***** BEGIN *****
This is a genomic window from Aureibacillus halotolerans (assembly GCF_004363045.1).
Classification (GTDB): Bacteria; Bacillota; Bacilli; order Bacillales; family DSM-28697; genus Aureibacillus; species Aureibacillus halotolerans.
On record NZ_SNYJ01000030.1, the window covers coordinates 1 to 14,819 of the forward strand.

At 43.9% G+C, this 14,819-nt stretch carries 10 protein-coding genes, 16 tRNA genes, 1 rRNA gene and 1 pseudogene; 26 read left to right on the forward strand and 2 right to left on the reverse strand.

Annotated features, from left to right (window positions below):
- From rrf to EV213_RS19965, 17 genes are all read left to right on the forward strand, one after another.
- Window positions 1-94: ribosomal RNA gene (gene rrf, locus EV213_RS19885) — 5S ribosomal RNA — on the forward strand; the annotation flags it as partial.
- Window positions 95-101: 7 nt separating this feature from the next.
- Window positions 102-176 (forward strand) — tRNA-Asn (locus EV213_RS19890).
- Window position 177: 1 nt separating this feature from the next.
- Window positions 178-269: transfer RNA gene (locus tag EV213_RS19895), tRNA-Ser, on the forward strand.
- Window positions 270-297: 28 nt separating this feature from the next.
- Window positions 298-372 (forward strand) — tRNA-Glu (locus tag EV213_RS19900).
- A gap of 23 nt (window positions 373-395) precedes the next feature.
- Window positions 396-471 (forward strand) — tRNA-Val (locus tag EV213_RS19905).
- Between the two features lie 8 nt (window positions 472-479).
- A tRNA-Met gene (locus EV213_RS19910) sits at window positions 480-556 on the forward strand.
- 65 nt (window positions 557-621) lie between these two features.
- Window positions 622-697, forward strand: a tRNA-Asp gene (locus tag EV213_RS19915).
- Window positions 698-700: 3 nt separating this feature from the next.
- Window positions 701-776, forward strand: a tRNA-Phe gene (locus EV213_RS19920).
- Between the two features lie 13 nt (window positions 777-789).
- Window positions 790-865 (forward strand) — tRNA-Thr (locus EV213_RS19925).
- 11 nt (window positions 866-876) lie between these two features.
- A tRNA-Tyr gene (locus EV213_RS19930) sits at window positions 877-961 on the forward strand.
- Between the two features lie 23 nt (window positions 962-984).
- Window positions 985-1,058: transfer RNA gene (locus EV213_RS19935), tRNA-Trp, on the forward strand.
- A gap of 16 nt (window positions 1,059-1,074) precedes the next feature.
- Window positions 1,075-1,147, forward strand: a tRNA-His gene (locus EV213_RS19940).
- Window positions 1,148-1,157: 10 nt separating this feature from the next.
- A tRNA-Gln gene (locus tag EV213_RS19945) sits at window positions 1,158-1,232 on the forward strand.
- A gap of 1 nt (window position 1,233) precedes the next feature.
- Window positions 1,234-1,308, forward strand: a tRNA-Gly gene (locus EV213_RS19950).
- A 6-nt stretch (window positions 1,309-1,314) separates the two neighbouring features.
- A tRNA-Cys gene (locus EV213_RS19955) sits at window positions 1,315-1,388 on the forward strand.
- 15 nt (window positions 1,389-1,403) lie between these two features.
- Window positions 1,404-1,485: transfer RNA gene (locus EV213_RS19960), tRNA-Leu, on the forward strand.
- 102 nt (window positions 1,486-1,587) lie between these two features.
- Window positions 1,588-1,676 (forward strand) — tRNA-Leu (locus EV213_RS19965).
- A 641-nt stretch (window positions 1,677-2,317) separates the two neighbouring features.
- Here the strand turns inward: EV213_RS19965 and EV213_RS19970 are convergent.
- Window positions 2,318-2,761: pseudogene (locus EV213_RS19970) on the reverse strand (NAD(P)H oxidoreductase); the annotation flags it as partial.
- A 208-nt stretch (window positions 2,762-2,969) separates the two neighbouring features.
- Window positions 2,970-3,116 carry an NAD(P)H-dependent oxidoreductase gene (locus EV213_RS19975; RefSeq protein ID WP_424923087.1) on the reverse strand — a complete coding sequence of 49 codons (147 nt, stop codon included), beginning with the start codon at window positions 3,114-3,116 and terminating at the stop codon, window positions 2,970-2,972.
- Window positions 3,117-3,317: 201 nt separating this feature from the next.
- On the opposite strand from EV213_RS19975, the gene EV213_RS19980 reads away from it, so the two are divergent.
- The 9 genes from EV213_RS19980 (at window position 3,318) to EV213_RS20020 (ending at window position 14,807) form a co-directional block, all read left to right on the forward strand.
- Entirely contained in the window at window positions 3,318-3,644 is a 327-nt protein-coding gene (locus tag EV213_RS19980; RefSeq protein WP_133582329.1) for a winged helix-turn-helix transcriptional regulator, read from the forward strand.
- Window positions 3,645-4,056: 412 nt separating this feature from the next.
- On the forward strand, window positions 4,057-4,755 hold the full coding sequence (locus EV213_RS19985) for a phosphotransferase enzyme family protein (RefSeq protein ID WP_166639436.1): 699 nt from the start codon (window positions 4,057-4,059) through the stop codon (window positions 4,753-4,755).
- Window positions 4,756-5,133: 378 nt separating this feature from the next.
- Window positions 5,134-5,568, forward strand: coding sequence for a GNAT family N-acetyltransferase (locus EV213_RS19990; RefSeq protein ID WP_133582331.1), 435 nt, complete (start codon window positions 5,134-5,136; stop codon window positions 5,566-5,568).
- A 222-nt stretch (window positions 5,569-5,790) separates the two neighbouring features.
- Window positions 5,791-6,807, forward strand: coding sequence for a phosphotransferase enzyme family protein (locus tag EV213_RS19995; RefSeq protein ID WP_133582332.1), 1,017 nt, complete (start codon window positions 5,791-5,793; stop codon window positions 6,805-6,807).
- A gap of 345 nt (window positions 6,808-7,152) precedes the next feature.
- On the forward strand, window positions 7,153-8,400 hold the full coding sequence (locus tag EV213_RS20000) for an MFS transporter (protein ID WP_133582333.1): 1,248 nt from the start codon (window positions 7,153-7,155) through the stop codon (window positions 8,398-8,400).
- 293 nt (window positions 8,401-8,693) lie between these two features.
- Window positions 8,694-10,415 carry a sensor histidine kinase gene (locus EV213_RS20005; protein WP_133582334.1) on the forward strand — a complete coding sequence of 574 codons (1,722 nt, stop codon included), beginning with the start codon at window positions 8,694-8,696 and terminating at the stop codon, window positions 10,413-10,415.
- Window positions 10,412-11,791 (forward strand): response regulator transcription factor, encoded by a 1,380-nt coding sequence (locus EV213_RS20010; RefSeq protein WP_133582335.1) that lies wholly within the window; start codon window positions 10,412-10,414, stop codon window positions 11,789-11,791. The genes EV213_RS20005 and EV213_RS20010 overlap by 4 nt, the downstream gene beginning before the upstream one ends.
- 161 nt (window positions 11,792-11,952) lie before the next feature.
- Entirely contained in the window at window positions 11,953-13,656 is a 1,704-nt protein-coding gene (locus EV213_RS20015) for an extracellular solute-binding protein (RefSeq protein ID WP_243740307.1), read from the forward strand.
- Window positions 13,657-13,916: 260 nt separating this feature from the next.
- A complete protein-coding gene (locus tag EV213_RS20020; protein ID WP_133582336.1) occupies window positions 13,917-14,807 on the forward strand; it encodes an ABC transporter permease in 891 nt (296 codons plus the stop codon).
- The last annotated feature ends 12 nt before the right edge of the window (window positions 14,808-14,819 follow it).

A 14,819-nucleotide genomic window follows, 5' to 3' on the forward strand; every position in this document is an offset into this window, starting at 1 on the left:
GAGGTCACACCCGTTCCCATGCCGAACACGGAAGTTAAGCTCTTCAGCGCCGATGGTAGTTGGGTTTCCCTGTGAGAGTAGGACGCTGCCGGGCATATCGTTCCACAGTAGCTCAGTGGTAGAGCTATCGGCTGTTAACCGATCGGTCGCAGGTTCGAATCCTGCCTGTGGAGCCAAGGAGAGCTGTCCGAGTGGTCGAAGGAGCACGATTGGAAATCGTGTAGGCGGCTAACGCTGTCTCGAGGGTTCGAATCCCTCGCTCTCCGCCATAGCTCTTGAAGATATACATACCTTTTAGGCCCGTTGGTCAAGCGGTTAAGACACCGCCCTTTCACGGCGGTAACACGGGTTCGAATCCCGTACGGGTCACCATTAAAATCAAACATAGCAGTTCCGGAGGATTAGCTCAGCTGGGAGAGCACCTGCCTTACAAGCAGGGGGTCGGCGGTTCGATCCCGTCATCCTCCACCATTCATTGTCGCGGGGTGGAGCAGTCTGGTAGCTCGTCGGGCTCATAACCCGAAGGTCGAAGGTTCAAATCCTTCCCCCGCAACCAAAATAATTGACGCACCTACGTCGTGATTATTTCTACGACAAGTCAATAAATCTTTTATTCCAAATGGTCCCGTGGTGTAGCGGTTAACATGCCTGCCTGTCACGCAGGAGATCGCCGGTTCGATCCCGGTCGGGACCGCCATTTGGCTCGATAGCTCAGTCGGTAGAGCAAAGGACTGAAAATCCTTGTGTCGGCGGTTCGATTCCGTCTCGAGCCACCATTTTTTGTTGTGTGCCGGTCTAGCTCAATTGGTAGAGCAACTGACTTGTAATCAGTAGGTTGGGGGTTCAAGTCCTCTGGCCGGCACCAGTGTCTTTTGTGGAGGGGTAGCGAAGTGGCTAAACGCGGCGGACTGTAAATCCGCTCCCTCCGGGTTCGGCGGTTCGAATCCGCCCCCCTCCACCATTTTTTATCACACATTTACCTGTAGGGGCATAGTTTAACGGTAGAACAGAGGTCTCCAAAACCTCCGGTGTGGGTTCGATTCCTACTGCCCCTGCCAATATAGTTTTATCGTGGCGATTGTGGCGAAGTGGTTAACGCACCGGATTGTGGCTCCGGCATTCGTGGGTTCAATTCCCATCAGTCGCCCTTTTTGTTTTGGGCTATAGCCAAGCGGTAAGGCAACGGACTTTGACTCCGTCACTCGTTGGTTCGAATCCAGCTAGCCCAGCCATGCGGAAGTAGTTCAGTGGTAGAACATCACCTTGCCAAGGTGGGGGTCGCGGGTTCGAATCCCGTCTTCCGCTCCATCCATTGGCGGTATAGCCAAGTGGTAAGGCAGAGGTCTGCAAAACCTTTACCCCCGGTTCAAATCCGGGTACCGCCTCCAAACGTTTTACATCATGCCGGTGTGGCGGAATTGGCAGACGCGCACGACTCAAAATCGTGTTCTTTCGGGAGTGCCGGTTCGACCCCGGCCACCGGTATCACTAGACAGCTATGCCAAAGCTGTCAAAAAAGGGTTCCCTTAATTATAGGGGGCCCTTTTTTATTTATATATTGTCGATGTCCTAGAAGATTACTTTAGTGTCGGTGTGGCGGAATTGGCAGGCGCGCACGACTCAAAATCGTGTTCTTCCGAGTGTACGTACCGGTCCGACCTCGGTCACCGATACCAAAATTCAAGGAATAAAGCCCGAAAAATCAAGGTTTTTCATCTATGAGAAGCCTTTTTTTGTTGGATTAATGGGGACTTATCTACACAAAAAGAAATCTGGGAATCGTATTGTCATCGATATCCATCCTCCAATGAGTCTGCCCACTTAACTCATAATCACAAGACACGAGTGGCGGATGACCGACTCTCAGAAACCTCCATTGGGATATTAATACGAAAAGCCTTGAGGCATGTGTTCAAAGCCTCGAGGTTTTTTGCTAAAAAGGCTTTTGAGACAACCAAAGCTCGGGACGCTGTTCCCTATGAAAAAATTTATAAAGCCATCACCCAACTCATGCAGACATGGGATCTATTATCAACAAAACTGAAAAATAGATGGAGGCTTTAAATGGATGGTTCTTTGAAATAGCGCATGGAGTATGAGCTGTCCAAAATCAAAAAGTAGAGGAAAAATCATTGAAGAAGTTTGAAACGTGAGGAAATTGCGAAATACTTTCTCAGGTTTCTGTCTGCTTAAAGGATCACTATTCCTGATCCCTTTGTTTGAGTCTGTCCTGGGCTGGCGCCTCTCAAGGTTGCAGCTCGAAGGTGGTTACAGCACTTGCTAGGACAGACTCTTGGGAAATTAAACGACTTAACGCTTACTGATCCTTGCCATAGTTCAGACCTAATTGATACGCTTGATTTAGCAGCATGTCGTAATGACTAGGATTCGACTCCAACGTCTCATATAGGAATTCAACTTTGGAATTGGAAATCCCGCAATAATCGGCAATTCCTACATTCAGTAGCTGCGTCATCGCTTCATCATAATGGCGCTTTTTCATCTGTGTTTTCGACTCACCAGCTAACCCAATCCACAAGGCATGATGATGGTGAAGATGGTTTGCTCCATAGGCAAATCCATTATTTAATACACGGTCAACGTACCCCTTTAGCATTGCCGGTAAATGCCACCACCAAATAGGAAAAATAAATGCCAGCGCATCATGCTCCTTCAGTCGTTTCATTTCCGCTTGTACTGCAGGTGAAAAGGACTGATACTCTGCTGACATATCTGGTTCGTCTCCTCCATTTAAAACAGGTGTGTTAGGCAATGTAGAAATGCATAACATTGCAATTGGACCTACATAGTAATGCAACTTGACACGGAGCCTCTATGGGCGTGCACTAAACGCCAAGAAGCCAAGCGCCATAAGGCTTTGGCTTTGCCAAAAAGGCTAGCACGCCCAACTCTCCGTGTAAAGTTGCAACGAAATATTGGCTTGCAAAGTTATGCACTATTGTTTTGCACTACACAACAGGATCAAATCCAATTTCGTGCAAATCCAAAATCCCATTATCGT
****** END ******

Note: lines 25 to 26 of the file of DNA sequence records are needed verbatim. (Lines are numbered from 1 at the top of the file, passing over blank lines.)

- A tRNA-Tyr gene (locus EV213_RS19930) sits at window positions 877-961 on the forward strand.
- Between the two features lie 23 nt (window positions 962-984).